“Coffee has never been better than it is today.” James Hoffman 1
From Africa, through Asia to America – there are many coffee-growing regions within each country. Today we decided to discuss a little bit about the main coffee producing countries and the tastes associated with them.
As some of you may already know, Ethiopia is recognized as the birthplace of coffee. Some sources show that Coffee Arabica appeared for the first time in Sudan, however since spread to Ethiopia it became truly in demand. In fact Ethiopia was the first place, where humans consumed coffee.
Ethiopian coffee is known for it’s diverse flavours. Ranging from citrusy and floral through to candied fruit. Quite often with a light and elegant body.
In Kenya the earliest documented import of coffee dates to 1893 when French missionaries brought coffee trees from Réunion.
The flavors of Kenyan coffee are distinguished by their bright, complex berry taste as well as their intense acidity and sweetness.
In 1920 coffee arrived to Burundi through the Belgian colonial rule and from 1933 every farmer has had to cultivate at least 55 coffee trees.
The best coffees from Burundi are fully washed and quite often of Bourbon variety. Coffees from Burundi are juicy and have complex berry fruit flavors.
Coffees in Burundi and Rwanda are susceptible to the potato defect. The afflicted bean is not harmful to our health however after roasting/grounding beans are releasing an aroma similar to the smell of peeling raw potato. We still don’t know exactly what type of bacteria is attacking the cherry skin and producing unpleasant toxins.
“El Salvador can produce very good coffee. Bourbon varietal coffees are at one end of the spectrum, with a balanced, classic “Central” profile, a good alternative to Brazil as a base for espresso; Pacamara varietal coffees are their opposite, quirky and full of character. High altitudes and good, dense traditional varietals are a factor in the quality of El Salvador coffees. The country also produces an abundance of lower-grown coffee with fairly average cup quality.”2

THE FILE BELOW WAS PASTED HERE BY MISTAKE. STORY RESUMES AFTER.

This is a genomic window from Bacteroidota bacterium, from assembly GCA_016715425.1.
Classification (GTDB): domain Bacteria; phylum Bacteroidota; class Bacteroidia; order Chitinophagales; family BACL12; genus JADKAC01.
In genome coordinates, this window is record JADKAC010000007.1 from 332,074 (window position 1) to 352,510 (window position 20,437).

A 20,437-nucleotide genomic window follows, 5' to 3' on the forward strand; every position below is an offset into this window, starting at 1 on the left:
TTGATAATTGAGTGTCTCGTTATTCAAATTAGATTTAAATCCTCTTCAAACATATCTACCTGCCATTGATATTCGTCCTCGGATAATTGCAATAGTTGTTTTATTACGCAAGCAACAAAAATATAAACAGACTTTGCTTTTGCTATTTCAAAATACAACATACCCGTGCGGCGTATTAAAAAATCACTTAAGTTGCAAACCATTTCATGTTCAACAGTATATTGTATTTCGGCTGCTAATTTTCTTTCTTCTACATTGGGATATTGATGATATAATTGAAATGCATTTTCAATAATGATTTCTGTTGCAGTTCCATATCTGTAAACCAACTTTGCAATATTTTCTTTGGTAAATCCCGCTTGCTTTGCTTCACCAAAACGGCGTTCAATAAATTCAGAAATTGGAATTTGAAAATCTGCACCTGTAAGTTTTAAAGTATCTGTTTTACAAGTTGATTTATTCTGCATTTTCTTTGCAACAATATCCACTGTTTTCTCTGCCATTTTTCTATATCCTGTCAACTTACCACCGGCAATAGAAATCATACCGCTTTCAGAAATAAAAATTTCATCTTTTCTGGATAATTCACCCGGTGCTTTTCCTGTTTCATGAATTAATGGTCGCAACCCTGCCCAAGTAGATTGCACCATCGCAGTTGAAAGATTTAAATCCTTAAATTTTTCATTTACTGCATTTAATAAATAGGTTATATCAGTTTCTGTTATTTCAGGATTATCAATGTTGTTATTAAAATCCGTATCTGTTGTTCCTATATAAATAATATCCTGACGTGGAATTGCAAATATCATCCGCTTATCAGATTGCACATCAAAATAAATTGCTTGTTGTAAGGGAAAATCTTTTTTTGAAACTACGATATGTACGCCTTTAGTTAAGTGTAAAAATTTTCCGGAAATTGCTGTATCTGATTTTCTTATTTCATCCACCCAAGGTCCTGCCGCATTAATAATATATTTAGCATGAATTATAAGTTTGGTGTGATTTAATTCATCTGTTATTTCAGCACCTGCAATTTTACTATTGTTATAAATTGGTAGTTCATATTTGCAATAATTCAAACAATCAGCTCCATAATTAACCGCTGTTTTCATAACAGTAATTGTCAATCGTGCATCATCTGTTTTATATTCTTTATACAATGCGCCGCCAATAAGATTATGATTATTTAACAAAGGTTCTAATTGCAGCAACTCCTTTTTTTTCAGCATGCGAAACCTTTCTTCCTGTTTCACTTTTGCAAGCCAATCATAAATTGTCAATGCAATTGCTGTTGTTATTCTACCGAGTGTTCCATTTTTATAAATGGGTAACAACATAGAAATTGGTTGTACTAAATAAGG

Coffee from Central America is usually very balanced with a good mixture of smooth sweetness and some tart and fruity acidity. They are often described as having a “clean” flavour.
Brazil has been the world’s largest producer of coffee for more than 150 years.
Much of Brazil’s coffee is grown in lower grassland areas in non-volcanic soil. These conditions are less than ideal for specialty coffee and this comes through in the cup.
However you can still find some special Brazilian coffees out there…
A good high quality Brazil coffee tastes soft and nutty. Usually with a low acidity and bittersweet chocolate tastes.
Colombia is currently the third top exporter of coffee in the world. The country of Colombia has the perfect geography for growing coffee.
“Colombia is one of the few countries that only grows Arabica beans, which besides climate and elevation, is why Colombian coffee is considered higher quality”3
“Colombia’s coffee growing region is generally between the cities of Cali, Medellín and Bogotá, and is known as the Zona Cafetero or Eje. The small towns and cities in these hills are in the perfect location to grow high-quality coffee. The high altitude, wet, tropical climate, and volcanic soil seem to be made to grow coffee.”4
Colombian coffee tends to be sweeter and less acidic. The after taste is a little bit creamier and chocolaty.
- The World Atlas of Coffee, James Hoffman